Poor working conditions and stagnant wages have led to an increase in strike activity.
Pavlo Buryi, associate professor of economics at Harrisburg University of Science and Technology, said people are facing financial strain and, during the pandemic, faced deteriorating working conditions that required long hours and often long stretches without time off.
“Workers are facing a rising cost of living, but their wages are staying the same,” he said. “Their livelihood is worse off.”
Buryi cited the recent freight railroad workers threat to strike.
“The railroad unions expressed attendance policies as one of the primary reasons for going on strike,”
he said. “The same is true for all essential workers,” he added citing the teacher union and advanced care facility worker strikes. “Starbucks employees recently unionized to get better wages too.”
The main complaint is the rising cost of food, gas, services, just about anything people need to buy, while wages are staying the same, Buryi said.
“Everything has gotten more expensive, while the stocks and bonds markets are falling,” Buryi said. “It is reflected in the retirement accounts of workers. Their quality of life has gotten worse, and prospects of potential retirement have been pushed back. These tendencies force people to demand higher wages, which in turn pushes up inflation.”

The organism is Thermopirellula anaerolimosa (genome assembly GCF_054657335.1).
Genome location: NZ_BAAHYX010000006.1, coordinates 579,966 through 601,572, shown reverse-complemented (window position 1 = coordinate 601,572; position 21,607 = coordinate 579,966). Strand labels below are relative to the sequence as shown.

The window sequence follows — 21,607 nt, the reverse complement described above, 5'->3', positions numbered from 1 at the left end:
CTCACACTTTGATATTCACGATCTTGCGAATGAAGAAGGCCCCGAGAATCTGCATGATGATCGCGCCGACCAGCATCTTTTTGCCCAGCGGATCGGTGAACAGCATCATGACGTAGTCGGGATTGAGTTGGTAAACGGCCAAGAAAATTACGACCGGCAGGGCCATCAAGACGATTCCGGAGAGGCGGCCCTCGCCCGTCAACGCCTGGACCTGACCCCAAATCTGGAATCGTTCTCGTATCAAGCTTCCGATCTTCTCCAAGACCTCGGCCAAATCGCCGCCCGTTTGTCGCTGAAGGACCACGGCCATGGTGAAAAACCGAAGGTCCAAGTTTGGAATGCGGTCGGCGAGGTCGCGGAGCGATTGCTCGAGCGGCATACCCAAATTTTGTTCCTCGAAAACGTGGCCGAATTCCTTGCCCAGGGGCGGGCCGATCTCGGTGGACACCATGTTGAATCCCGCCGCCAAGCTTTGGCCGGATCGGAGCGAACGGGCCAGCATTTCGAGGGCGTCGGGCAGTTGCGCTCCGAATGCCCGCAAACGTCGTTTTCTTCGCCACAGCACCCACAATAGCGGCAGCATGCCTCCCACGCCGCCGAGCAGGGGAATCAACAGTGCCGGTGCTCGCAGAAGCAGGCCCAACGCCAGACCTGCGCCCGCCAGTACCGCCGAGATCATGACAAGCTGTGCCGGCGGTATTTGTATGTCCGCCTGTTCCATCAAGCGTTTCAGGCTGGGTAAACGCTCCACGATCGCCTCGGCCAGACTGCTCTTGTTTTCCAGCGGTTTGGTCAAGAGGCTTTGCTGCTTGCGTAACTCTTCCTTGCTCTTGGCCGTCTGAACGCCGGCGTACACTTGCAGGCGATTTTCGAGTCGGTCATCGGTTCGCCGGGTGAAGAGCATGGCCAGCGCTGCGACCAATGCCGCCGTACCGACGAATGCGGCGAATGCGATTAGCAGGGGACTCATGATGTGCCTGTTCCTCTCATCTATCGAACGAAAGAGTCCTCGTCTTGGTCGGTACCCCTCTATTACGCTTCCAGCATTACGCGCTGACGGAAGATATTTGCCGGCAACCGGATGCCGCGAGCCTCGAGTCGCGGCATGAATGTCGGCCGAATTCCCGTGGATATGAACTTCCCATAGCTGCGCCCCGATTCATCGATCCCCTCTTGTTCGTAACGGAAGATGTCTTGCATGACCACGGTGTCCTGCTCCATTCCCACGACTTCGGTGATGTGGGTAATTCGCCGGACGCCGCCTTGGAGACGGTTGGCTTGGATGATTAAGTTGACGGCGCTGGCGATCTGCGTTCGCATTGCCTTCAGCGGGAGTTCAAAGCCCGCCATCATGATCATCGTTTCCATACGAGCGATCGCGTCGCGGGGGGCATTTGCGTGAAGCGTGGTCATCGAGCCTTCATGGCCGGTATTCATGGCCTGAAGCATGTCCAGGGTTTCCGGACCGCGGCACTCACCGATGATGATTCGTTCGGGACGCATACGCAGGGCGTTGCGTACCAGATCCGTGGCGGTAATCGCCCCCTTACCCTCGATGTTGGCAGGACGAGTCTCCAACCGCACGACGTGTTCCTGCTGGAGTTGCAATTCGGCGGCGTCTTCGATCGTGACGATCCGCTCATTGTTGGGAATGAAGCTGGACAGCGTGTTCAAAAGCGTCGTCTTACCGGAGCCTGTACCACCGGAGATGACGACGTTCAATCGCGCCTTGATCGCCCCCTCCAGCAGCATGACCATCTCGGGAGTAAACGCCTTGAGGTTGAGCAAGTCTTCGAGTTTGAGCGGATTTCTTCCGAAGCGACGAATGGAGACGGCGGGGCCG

During COVID, he said, the supply chains and other economic activities were put under additional pressure, which in turn highlighted the poor working conditions of affected workers or even caused the conditions to deteriorate.
However, companies are facing similar increased costs and can’t readily afford to increase compensation, Buryi said.
“Companies have to minimize borrowing because it is expensive to do so now,” Buryi added.
In fact, he said, with the price of borrowing money increasing due to increasing interest rates, some companies will go out of business or be faced with reducing staff.
The Federal Reserve has raised interest rates to discourage spending and cool off inflation.
“However, higher interest rates also put recessionary pressure on the economy. In response to higher interest rates and higher cost of inputs associated with disrupted supply chains, businesses increase prices, lay workers off, keep wages low, and hold off on new capital investments—all to minimize borrowing and save on high-interest rates,” Buryi said.
Because of the higher costs, some businesses cannot make payments on their outstanding bills and are forced to go out of business, he said.
All of this further deepens the recessionary fears that, in turn, drive down stock markets. “At the same time, the inability of the Fed to control inflation suggests further growth in the interest rate, which pushes down the bond markets.”
Buryi said while these economic conditions are alarming, “a well-designed and coordinated public policy would be effective. The government policies around green energy and immigration would play a crucial role.”
He explained that initiatives such as these would create jobs and encourage demand. “Getting inflation under control will be crucial for returning the economy to a healthy state and resolving at least a portion of the underlying issues that caused the labor unions to go on strike,” he said.
“We need a policy change.”